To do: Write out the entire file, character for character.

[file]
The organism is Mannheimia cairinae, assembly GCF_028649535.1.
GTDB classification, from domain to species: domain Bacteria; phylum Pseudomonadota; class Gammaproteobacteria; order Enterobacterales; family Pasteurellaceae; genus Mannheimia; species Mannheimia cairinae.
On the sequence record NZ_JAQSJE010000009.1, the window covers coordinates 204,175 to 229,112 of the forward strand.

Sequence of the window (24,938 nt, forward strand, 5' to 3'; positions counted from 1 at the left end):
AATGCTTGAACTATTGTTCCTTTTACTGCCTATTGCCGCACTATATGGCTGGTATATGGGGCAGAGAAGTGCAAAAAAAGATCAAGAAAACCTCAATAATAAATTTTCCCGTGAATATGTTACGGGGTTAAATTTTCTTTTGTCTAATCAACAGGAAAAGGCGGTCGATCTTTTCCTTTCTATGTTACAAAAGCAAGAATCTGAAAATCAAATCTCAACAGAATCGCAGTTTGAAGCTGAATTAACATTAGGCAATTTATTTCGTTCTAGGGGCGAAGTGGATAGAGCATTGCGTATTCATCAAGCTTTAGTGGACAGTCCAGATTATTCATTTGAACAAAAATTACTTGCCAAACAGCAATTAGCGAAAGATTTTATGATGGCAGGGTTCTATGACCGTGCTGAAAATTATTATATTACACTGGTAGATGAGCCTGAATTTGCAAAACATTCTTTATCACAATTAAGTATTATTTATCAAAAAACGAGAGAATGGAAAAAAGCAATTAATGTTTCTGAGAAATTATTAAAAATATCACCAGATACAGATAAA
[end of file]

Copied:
The organism is Mannheimia cairinae, assembly GCF_028649535.1.
GTDB classification, from domain to species: domain Bacteria; phylum Pseudomonadota; class Gammaproteobacteria; order Enterobacterales; family Pasteurellaceae; genus Mannheimia; species Mannheimia cairinae.
On the sequence record NZ_JAQSJE010000009.1, the window covers coordinates 204,175 to 229,112 of the forward strand.

Sequence of the window (24,938 nt, forward strand, 5' to 3'; positions counted from 1 at the left end):
AATGCTTGAACTATTGTTCCTTTTACTGCCTATTGCCGCACTATATGGCTGGTATATGGGGCAGAGAAGTGCAAAAAAAGATCAAGAAAACCTCAATAATAAATTTTCCCGTGAATATGTTACGGGGTTAAATTTTCTTTTGTCTAATCAACAGGAAAAGGCGGTCGATCTTTTCCTTTCTATGTTACAAAAGCAAGAATCTGAAAATCAAATCTCAACAGAATCGCAGTTTGAAGCTGAATTAACATTAGGCAATTTATTTCGTTCTAGGGGCGAAGTGGATAGAGCATTGCGTATTCATCAAGCTTTAGTGGACAGTCCAGATTATTCATTTGAACAAAAATTACTTGCCAAACAGCAATTAGCGAAAGATTTTATGATGGCAGGGTTCTATGACCGTGCTGAAAATTATTATATTACACTGGTAGATGAGCCTGAATTTGCAAAACATTCTTTATCACAATTAAGTATTATTTATCAAAAAACGAGAGAATGGAAAAAAGCAATTAATGTTTCTGAGAAATTATTAAAAATATCACCAGATACAGATAAA